The High Cost of the Interruption Culture and How to Stop Paying It

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When people talk about “the interruption culture” in today’s workplace, they often sound resigned to it – as though it can’t be changed and therefore must be tolerated.

They are wrong. The interruption culture destroys productivity, work satisfaction and life satisfaction. It should not be tolerated, and it can be changed. Eliminating the interruption culture means learning some new, entirely learnable skills.

Personalize the cost

First, to be motivated, you need to calculate the time you lose to interruptions – and not just the interruption itself but all the other lost time and energy the interruptions cause. Warning: If you’re like most, interruptions are costing you three to five hours a day!


Time lock for an interruption-free period

Time locking means carving out a specified period of time to devote to an important task, allowing no interruptions other than emergencies. It means politely explaining to those who would interrupt you why you’re time locking, why it’s in the interrupters’ best interest, letting them know how and when you will follow up, and making sure they are comfortable with your explanation and plan.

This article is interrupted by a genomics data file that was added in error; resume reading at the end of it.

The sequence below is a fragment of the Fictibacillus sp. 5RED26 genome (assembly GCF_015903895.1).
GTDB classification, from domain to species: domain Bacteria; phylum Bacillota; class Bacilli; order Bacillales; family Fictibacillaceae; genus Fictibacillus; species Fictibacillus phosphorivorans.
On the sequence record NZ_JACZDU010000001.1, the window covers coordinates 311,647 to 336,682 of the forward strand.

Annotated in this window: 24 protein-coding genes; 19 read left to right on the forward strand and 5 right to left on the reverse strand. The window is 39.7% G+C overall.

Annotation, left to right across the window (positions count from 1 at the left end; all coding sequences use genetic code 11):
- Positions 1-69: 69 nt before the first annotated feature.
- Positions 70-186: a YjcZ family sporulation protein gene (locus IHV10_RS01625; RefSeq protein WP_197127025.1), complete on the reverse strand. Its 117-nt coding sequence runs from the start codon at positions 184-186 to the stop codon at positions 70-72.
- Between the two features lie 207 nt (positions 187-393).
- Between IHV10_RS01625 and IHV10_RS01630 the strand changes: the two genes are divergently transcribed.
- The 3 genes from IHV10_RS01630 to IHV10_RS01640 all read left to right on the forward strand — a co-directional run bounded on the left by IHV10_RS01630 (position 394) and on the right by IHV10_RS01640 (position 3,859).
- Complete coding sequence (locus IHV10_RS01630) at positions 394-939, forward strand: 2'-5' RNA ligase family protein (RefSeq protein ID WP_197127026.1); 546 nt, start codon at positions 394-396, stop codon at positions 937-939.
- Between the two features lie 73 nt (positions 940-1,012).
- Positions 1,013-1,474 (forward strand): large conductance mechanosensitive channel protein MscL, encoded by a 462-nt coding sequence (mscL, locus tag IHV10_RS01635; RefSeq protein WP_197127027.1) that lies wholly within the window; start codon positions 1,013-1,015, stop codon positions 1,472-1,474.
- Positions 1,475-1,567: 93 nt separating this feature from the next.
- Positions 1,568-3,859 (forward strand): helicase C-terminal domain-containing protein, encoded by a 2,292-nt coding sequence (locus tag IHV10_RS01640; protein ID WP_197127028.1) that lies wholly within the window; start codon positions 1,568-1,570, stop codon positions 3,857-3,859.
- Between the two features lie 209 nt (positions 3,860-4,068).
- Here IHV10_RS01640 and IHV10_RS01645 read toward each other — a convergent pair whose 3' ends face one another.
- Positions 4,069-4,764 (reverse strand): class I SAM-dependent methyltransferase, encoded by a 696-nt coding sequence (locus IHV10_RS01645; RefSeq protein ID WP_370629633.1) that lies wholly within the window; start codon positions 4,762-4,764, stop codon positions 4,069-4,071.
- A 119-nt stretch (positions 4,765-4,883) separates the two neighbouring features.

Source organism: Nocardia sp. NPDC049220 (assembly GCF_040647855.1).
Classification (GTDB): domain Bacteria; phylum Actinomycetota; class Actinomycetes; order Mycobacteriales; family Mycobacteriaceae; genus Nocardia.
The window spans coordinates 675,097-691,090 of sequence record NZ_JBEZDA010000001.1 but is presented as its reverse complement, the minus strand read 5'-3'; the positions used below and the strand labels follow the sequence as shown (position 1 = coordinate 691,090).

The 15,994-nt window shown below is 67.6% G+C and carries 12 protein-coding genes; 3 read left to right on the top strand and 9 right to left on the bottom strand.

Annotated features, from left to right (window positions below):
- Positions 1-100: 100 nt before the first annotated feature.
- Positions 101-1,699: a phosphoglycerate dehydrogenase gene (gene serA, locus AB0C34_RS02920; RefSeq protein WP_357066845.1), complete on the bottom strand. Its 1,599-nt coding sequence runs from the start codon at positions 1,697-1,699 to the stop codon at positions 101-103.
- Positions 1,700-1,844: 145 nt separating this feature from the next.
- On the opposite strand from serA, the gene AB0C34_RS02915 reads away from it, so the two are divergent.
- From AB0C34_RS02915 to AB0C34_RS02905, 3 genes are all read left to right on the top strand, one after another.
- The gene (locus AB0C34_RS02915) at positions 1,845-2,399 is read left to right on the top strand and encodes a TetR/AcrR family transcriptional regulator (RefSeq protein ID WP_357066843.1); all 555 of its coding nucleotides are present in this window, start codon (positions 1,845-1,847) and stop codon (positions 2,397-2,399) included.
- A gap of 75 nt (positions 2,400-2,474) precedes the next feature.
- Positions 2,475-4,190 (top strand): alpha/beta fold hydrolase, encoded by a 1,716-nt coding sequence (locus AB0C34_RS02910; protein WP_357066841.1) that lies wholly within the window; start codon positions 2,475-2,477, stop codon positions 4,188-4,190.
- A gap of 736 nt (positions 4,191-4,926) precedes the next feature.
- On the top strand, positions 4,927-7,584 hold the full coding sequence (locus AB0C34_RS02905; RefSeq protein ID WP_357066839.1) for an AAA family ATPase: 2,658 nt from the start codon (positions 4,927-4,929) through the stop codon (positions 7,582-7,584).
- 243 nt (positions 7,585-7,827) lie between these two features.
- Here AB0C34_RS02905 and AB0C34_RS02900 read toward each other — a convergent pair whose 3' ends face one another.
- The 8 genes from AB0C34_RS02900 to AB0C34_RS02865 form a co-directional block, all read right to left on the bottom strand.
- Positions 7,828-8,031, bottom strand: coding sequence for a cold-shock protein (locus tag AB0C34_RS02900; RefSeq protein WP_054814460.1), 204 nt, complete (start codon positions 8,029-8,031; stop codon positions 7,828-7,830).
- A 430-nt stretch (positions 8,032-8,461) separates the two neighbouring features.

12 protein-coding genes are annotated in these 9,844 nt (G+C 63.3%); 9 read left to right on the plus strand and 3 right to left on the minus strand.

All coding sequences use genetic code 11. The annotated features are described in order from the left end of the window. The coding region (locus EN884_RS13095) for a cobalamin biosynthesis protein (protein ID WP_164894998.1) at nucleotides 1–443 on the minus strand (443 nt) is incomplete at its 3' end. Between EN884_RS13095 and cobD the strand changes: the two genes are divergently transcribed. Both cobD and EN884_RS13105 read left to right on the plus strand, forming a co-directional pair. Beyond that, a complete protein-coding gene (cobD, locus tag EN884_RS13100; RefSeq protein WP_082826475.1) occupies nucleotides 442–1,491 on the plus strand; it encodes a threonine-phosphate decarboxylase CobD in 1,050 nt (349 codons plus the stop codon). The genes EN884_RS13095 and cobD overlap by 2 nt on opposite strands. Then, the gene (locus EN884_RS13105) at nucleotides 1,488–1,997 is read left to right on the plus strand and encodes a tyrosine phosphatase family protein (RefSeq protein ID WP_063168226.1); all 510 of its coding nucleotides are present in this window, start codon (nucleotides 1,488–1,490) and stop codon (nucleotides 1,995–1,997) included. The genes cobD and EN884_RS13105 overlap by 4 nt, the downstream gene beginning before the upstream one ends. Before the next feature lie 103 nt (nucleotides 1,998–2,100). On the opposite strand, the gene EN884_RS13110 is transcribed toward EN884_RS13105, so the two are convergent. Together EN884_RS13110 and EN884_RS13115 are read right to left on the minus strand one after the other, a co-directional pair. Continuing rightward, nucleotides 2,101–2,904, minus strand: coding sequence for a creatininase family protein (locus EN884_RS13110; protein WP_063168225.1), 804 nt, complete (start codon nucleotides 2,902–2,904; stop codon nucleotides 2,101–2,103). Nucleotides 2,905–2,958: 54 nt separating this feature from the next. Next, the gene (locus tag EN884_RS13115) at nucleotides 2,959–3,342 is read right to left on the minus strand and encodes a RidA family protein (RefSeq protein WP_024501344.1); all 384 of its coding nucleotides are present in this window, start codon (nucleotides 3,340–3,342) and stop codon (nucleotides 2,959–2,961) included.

Focal lock against yourself

Even when others or our devices are not being interrupting us, we interrupt ourselves by daydreaming or diversions. Focal locking means gaining mastery over our own minds. Just a few powerful but simple techniques will help you undo old habits and make full use of the time your time lock restores.

Allocate the time regained

Once you have reclaimed time that used to be stolen by interruptions, you want to use the time wisely, not treat it like a surplus. That means deliberately separating your obligations into the handful that are the most important (your “critical few”) and then all the rest (your “minor many”).

Batch processing

Batch processing restores your time by letting you efficiently dispose of repetitive or homogeneous tasks. Carving out a time for batching them saves more time and energy than sprinkling them throughout the day as they come up.

The interruption culture is not inevitable, and it is not harmless. If you can eliminate interruptions with the cooperation of your interrupters, you can improve your company’s competitiveness, your own job and life satisfaction, and that of your fellow employees.

Source: Smart Business Blog